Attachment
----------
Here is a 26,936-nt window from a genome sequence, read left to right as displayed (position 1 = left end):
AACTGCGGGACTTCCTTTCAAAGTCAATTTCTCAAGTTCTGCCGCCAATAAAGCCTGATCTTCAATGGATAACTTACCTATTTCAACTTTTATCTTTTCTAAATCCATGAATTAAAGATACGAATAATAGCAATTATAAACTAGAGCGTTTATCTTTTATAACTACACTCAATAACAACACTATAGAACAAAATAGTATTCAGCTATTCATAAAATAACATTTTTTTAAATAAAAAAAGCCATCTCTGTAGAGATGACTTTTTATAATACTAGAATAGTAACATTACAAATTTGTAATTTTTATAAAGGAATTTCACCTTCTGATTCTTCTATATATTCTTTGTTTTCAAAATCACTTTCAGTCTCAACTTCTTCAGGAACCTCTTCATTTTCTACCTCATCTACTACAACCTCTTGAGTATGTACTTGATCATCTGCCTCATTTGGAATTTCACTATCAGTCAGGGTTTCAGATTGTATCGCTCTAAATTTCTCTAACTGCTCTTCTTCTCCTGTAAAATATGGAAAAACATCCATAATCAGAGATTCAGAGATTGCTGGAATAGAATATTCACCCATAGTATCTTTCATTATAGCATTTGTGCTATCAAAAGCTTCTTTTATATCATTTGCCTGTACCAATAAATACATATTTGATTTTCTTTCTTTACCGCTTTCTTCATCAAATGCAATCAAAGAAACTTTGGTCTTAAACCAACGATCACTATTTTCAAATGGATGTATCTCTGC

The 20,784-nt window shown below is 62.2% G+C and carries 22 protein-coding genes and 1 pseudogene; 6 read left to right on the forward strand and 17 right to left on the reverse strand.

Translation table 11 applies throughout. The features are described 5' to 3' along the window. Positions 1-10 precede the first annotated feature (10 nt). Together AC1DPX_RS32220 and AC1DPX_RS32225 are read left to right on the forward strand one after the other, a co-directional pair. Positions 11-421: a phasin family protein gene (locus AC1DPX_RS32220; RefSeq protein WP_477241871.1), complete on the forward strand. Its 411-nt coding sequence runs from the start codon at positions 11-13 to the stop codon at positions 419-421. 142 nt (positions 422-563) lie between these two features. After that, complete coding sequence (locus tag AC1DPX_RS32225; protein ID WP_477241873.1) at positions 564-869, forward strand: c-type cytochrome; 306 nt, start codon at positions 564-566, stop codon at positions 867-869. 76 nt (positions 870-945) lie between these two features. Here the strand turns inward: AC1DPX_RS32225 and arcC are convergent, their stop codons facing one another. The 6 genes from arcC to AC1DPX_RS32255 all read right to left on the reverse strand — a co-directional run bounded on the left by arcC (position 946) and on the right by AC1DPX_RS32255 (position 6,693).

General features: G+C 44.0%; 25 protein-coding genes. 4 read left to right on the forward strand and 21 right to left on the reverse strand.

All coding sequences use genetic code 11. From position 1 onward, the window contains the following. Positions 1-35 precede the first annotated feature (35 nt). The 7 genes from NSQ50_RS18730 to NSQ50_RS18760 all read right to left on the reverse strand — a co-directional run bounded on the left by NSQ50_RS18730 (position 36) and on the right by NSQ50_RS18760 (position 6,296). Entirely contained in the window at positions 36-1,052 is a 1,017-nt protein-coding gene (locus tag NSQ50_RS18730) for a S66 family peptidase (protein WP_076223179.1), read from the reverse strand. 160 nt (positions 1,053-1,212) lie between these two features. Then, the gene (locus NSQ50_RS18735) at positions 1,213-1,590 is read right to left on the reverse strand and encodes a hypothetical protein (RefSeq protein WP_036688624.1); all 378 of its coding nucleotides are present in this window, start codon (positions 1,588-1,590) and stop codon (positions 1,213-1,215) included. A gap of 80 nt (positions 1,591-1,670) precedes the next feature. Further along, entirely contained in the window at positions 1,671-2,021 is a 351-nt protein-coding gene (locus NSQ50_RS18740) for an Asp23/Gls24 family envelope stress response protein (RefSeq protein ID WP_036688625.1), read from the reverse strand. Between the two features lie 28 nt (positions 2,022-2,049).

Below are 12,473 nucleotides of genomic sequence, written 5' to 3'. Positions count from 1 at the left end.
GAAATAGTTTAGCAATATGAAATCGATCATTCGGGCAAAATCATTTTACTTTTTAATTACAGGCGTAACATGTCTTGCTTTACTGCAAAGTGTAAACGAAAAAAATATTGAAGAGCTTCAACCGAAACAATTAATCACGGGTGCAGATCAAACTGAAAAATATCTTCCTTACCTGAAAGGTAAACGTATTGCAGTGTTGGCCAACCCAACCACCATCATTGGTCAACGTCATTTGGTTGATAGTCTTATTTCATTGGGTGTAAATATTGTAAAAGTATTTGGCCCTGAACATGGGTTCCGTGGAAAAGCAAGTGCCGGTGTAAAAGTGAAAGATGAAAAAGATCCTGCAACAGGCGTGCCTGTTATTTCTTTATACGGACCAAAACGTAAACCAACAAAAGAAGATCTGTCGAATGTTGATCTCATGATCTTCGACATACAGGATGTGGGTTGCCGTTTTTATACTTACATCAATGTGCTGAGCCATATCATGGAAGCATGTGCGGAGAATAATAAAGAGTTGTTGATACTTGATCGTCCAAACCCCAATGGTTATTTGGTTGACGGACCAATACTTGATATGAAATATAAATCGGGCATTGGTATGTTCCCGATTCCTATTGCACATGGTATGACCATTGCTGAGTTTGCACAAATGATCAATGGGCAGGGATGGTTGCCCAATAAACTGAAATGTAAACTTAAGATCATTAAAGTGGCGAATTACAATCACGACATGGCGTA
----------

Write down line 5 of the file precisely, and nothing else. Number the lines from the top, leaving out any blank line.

General features: G+C 44.0%; 25 protein-coding genes. 4 read left to right on the forward strand and 21 right to left on the reverse strand.